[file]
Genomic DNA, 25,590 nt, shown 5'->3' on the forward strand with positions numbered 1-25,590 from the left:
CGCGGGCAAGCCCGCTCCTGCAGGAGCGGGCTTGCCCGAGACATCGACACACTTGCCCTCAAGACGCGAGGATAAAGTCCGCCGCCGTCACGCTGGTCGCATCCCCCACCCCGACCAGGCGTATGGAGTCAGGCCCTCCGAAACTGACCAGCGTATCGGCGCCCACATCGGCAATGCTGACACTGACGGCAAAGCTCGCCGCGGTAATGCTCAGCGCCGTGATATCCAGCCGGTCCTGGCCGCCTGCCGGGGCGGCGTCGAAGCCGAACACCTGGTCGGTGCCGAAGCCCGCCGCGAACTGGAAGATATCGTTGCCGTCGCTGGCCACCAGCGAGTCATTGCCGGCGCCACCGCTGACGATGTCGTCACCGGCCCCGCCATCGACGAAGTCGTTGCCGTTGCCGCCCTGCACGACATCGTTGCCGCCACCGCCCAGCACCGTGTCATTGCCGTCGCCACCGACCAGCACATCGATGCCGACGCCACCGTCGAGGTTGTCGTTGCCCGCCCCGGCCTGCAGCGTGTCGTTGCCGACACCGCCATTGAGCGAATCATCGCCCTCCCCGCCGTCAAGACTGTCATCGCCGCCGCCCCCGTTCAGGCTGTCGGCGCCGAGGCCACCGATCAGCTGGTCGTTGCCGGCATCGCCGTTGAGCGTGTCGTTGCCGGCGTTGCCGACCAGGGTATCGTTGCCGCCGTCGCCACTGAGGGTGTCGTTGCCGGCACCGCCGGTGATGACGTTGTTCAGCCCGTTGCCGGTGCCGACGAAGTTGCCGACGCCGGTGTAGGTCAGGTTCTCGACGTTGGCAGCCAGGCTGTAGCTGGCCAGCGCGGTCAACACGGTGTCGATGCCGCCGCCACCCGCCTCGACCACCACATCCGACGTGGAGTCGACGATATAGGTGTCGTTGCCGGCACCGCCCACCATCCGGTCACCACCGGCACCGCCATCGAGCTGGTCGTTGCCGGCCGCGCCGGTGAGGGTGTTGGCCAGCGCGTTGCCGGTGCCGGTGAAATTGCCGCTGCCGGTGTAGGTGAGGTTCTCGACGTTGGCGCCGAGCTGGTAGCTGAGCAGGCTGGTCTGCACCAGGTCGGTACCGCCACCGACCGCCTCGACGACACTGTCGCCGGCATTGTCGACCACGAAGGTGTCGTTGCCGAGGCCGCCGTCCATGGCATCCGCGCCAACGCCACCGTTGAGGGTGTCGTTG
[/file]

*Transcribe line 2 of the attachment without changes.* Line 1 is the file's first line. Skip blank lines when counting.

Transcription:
CGCGGGCAAGCCCGCTCCTGCAGGAGCGGGCTTGCCCGAGACATCGACACACTTGCCCTCAAGACGCGAGGATAAAGTCCGCCGCCGTCACGCTGGTCGCATCCCCCACCCCGACCAGGCGTATGGAGTCAGGCCCTCCGAAACTGACCAGCGTATCGGCGCCCACATCGGCAATGCTGACACTGACGGCAAAGCTCGCCGCGGTAATGCTCAGCGCCGTGATATCCAGCCGGTCCTGGCCGCCTGCCGGGGCGGCGTCGAAGCCGAACACCTGGTCGGTGCCGAAGCCCGCCGCGAACTGGAAGATATCGTTGCCGTCGCTGGCCACCAGCGAGTCATTGCCGGCGCCACCGCTGACGATGTCGTCACCGGCCCCGCCATCGACGAAGTCGTTGCCGTTGCCGCCCTGCACGACATCGTTGCCGCCACCGCCCAGCACCGTGTCATTGCCGTCGCCACCGACCAGCACATCGATGCCGACGCCACCGTCGAGGTTGTCGTTGCCCGCCCCGGCCTGCAGCGTGTCGTTGCCGACACCGCCATTGAGCGAATCATCGCCCTCCCCGCCGTCAAGACTGTCATCGCCGCCGCCCCCGTTCAGGCTGTCGGCGCCGAGGCCACCGATCAGCTGGTCGTTGCCGGCATCGCCGTTGAGCGTGTCGTTGCCGGCGTTGCCGACCAGGGTATCGTTGCCGCCGTCGCCACTGAGGGTGTCGTTGCCGGCACCGCCGGTGATGACGTTGTTCAGCCCGTTGCCGGTGCCGACGAAGTTGCCGACGCCGGTGTAGGTCAGGTTCTCGACGTTGGCAGCCAGGCTGTAGCTGGCCAGCGCGGTCAACACGGTGTCGATGCCGCCGCCACCCGCCTCGACCACCACATCCGACGTGGAGTCGACGATATAGGTGTCGTTGCCGGCACCGCCCACCATCCGGTCACCACCGGCACCGCCATCGAGCTGGTCGTTGCCGGCCGCGCCGGTGAGGGTGTTGGCCAGCGCGTTGCCGGTGCCGGTGAAATTGCCGCTGCCGGTGTAGGTGAGGTTCTCGACGTTGGCGCCGAGCTGGTAGCTGAGCAGGCTGGTCTGCACCAGGTCGGTACCGCCACCGACCGCCTCGACGACACTGTCGCCGGCATTGTCGACCACGAAGGTGTCGTTGCCGAGGCCGCCGTCCATGGCATCCGCGCCAACGCCACCGTTGAGGGTGTCGTTG